Reading Part 1 Iwona Kulpa

Key Highlights + Reflection

What does it mean to be literate? -> Summed up in a Wordle

  • being able to communicate with others
  • Expression, fluency
  • prior knowledge, using schemas, making connections
  • vocabulary building
  • speaking, writing, and reading
  • Social media, and technology in the classroom

4 Roles of a Literate Learner

Meaning Maker

  • using schemas to make their own connections when reading, writing, and speaking

Code User

  • Recognizes and uses the features and structures of written, visual and spoken texts, including alphabet, sounds in words, spelling, conventions, sentence structure, graphics and other visuals to break the code of text

Text User

  • understands that the purpose and audience help to determine the way a text is structured, the tone, formality, and the sequence of components, and uses this knowledge to speak, write and read

Text Analyser

  • texts can be critiqued and alternatives considered

  • teach students to be critical

Teaching Literacy - as a Gradual Release Model

Comprehensive Reading Program/Balanced Literacy Program

  • This starts off with teacher coaching and moves toward a gradual release of responsibility as their skill levels improve
  1. Read Aloud
  2. Shared Reading
  3. Guided Reading
  4. Literature Circles/Talks
  5. Drama/Reader’s Theatre
  6. Independent Reading

Notable Literacy Programs - Daily 5

- Daily 5 allows for student choice

- Teacher is given time to work one-on-one and in small groups

- Independence, and accountability

- Teaches responsibility

- Variation in programming

The Daily Five Alive!

Classroom strategies I will take away

  1. “Just Like Me” = Get to know you game; stand up if....e.g., you like coffee
  2. Diversegories = list of categories that people sign up for and have a discussion with e.g., shoe size, travelling, snacks, language, vacation, birthdays, etc.
  3. Established Group Norms = Big Picture, Take Action, Caring/Engaging, Structured = corners, kids break up, and and establish norms, pick top 2 and then co-create a class list.
  4. Air-traffic controller (last group standing) = teacher calls on groups to share ideas, groups check off ideas as they go to ensure all areas have been covered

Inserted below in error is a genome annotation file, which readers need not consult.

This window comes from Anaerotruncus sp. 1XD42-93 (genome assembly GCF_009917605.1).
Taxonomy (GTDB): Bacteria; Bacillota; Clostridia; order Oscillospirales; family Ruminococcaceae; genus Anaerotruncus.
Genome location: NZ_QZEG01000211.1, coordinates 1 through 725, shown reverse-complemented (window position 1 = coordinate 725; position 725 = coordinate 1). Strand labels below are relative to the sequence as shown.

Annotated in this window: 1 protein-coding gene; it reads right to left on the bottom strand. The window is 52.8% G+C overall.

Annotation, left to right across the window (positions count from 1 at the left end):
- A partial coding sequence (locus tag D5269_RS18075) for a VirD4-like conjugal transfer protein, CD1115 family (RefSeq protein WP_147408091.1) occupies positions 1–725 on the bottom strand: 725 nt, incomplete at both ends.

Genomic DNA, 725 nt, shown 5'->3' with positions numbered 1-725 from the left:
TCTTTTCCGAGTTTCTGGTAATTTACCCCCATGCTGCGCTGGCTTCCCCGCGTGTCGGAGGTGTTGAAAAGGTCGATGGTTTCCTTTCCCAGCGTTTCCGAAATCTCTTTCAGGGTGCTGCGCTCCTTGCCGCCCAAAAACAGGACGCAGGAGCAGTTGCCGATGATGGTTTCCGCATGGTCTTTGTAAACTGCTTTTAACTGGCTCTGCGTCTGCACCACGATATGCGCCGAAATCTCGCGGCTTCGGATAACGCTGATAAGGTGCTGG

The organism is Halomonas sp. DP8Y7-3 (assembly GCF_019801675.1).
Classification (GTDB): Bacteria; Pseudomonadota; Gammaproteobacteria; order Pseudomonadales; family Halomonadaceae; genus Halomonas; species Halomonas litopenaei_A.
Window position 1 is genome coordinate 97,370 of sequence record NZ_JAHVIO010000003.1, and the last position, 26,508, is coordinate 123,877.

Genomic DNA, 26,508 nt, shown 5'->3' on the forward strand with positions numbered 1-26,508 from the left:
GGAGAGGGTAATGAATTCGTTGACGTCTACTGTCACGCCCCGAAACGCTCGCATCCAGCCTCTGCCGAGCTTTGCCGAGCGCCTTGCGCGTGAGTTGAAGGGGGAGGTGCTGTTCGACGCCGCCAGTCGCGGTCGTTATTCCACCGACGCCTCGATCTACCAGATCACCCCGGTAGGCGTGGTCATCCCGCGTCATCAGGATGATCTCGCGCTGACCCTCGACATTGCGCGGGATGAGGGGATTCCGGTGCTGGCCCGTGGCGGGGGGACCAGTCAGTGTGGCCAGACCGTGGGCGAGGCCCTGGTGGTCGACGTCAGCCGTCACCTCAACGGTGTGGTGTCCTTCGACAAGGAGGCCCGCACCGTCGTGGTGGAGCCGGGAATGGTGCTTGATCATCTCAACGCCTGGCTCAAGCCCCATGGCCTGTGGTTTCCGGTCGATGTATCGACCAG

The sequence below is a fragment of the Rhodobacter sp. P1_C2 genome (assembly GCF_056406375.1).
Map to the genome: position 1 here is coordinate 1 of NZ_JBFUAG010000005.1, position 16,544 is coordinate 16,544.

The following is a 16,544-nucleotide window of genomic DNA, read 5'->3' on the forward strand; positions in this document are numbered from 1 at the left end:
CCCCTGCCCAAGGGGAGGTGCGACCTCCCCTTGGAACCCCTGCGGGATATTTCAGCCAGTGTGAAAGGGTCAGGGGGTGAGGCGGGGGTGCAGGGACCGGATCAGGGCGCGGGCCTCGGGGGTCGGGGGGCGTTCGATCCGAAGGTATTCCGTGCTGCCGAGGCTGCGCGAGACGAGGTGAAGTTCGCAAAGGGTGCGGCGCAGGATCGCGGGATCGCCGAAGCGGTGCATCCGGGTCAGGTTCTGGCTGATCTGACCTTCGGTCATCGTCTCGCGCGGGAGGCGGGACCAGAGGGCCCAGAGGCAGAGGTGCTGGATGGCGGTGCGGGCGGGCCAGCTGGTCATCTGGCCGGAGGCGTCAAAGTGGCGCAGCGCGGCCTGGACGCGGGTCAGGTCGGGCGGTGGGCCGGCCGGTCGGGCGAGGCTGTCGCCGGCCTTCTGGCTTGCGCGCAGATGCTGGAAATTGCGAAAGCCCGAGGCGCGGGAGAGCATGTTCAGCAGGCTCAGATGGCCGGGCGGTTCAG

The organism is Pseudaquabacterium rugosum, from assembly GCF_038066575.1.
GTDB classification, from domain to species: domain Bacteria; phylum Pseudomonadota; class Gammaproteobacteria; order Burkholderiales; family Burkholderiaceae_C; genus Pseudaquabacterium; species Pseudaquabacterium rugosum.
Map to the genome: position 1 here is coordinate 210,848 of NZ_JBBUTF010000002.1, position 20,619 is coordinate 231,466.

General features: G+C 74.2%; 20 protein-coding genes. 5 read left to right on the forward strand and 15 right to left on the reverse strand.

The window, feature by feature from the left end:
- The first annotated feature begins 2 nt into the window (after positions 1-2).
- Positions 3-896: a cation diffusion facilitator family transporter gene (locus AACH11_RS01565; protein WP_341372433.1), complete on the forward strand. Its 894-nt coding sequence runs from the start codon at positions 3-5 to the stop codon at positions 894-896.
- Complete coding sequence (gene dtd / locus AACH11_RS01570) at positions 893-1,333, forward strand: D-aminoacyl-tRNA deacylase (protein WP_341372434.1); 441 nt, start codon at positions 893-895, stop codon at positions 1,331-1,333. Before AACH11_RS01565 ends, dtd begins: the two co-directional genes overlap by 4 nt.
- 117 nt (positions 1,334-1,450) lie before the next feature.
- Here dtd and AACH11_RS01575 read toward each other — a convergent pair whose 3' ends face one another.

5. DOTmocracy = voting green/red dot on things you are most comfortable with
  6. Success Criteria = 1. Brainstorm, 2. Sort and categorize, 3. make and post a t-chart, 4. add, revise, refine
  7. Poetry Slam = summarizing and sharing material in a large group where kids share what they’ve read
  8. Fish Bowl = when someone is doing something good, have others observe, and take notes
  9. Rhythm clap = legs, hands, 2 snaps, say your name and someone else in the group

Google Docs? Who would've thought I'd be an expert

Books recommended by fellow classmates

***Accountable Talk***

"Whoever does the most talking, does the most learning"

  • develops critical thinking
  • focused conversation
  • on a certain topic, purposeful talk
  • students build relevance on the ideas of others
  • students can make connections to content, and have others explain a content
Sentence Starters:

"If I could build on your idea..."

"I agree with... because"

"I disagree with.... because"

"I think so and so is trying to say that..."

"This makes me think about..."

"prove it..."

  1. Four corners
  2. Think-Pair-Share
  3. Inside-outside circle
  4. Carousel brainstorm
  5. Save the last word

Every Kid Needs a Champion, Rita Pearson

Rita Pierson: Every kid needs a champion


When a student answers a question = ask a clarification question.

SLOW DOWN - and give it some clarity.

Collaborative Group - deep process that is not about compromising.

Let kids experience the learning, in order to make connections to the content or else you will have what happens in this math class video!

Kid Snippets: "Math Class" (Imagined by Kids)